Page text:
In my book, The World Is a Waiting Lover, I wrote this about allurement:
The earth, out of which all living things arose, is constantly pulling its offspring close through the force of gravity…. We ignore allurement at our peril. If we cannot stand outside ourselves in wild ecstasy (the Latin roots of ecstasy mean to stand outside), we will cower alone in fear. We will demand safety and security over freedom. We will frown upon people who don’t follow convention or who seem to be having too much fun or exhibiting too much sexuality. We will become conservative in crimped, unhealthy ways, preserving what has ceased to serve us, saying no to the naughty, the quirky, the weird. The quite possibly seductive. What we devote our life to, instead of liberating us, will tie us in knots.
Today I was allured by gulls. My husband and I were coming out of Jo-Ann’s Fabric store, located in a small mall near Scranton, Pennsylvania, when about a dozen seagulls started swarming around. Some of them perched on the roofs of cars, others swooped so low we could almost have reached up to touch them. They dove, they rose, they flapped. What were they looking for? We are many, many miles from the sea here. There was no restaurant in this mall, so the birds had no reasonable prospects of food.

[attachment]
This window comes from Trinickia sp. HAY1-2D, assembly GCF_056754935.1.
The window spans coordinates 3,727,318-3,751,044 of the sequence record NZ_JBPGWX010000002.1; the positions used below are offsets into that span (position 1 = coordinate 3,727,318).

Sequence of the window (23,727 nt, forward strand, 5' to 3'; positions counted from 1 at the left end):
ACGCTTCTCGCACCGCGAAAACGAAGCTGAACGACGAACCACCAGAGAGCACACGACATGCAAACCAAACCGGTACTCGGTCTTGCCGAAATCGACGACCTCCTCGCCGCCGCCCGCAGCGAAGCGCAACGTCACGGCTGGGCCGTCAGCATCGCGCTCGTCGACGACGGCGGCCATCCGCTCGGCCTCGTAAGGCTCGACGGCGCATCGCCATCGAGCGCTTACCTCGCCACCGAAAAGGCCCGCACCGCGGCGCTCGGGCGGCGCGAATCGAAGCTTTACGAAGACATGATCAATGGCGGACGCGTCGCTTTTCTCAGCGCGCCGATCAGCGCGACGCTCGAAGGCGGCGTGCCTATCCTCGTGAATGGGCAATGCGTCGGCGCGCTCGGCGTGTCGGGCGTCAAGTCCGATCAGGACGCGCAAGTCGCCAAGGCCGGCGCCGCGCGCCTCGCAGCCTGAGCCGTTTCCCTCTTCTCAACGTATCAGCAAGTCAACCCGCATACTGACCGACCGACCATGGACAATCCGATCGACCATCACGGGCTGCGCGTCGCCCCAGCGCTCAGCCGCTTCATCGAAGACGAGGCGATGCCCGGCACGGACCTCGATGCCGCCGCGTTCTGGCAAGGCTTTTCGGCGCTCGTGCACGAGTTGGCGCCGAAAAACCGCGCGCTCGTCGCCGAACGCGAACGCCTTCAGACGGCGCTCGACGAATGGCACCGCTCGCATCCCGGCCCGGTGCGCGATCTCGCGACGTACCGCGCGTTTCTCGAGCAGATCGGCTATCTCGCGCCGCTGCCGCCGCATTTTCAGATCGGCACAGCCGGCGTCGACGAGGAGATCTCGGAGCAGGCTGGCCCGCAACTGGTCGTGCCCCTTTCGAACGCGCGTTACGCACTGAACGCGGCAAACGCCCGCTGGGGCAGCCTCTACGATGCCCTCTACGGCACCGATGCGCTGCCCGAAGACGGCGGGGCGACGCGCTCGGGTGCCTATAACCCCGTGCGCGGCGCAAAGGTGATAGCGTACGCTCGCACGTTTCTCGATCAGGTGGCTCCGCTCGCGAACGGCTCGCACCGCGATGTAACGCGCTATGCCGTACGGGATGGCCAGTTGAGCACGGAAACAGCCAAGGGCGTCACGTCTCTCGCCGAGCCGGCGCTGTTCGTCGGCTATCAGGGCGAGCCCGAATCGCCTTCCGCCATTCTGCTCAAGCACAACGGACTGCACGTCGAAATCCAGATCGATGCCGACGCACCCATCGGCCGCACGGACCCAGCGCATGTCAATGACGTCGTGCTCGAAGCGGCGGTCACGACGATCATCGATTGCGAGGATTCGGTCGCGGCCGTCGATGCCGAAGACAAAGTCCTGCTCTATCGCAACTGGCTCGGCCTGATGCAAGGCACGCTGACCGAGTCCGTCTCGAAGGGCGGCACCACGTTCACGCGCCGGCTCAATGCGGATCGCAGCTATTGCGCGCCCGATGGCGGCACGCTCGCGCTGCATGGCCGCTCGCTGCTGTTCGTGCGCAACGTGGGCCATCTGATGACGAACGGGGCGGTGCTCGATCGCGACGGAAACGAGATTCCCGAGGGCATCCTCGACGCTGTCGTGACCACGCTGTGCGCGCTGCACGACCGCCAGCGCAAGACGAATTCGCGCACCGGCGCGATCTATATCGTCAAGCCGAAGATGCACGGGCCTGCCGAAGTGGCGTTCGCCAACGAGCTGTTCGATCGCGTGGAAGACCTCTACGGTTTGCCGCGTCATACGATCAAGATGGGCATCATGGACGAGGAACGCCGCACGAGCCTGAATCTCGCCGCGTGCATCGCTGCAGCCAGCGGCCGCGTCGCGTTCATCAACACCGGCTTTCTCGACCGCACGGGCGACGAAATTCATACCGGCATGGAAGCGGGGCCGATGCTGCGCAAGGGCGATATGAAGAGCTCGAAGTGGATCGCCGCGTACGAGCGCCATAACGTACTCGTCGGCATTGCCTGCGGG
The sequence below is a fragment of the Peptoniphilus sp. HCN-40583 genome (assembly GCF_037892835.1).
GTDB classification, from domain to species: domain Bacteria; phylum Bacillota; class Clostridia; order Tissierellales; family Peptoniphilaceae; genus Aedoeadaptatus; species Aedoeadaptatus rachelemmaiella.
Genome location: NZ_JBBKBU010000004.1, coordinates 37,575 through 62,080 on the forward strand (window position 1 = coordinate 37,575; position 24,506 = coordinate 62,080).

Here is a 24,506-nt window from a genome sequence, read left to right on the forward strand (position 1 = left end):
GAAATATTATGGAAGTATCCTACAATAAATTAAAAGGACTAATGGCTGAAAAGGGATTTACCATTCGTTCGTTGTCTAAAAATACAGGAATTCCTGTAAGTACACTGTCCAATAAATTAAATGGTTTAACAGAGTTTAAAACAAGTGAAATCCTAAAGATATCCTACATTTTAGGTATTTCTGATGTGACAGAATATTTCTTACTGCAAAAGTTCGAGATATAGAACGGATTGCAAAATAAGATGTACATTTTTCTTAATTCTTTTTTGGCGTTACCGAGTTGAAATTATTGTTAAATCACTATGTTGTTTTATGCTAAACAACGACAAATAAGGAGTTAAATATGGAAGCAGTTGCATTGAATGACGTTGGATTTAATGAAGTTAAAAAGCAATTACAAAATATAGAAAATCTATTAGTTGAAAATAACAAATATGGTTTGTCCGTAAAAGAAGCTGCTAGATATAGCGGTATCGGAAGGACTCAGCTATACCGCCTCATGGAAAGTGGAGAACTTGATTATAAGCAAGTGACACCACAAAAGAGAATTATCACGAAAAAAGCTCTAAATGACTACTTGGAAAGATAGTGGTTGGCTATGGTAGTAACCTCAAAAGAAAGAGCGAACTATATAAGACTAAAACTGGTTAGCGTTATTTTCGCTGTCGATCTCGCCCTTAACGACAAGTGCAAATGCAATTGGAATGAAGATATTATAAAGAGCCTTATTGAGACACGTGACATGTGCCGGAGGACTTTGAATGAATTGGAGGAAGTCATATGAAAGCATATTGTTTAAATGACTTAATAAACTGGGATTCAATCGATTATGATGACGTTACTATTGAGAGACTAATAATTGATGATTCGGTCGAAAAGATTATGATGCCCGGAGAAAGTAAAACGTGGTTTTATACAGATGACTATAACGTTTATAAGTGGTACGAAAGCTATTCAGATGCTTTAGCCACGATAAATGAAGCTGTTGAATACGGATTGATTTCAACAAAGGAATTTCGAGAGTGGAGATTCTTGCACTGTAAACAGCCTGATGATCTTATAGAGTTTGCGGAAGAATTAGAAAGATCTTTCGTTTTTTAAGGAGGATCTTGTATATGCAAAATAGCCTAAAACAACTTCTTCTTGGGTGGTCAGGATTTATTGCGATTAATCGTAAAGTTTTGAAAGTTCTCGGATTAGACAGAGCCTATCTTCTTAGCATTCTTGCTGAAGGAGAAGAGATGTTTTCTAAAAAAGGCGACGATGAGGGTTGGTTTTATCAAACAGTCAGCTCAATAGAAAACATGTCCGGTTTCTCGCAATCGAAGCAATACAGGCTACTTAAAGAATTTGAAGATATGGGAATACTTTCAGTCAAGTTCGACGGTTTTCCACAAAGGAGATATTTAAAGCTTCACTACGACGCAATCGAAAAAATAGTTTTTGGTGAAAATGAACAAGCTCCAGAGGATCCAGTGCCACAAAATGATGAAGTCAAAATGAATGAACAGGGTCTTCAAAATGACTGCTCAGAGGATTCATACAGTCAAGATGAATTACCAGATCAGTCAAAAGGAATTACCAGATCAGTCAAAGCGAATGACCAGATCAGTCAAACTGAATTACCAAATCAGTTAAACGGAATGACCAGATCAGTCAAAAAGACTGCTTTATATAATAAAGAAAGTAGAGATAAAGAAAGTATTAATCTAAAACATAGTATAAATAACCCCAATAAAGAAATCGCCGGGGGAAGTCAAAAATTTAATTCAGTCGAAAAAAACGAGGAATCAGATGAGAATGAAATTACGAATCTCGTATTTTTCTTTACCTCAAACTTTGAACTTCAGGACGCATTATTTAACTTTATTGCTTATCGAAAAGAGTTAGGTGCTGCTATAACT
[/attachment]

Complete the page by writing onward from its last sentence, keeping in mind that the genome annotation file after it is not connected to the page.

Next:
Andy and I just stopped and watched them, speculating, amazed. Finally all the gulls flew off except these four, who decided to perch on a corner of the Toys R Us store—graceful, willful beings more fascinating than any of the plastic mimicries of animal life to be found inside.
The gulls were a treat, a distraction, a mystery, an amusement. I don’t have any idea what they had in their individual and collective minds as they explored that parking lot on a gray November day. But I’m glad we stopped to wonder.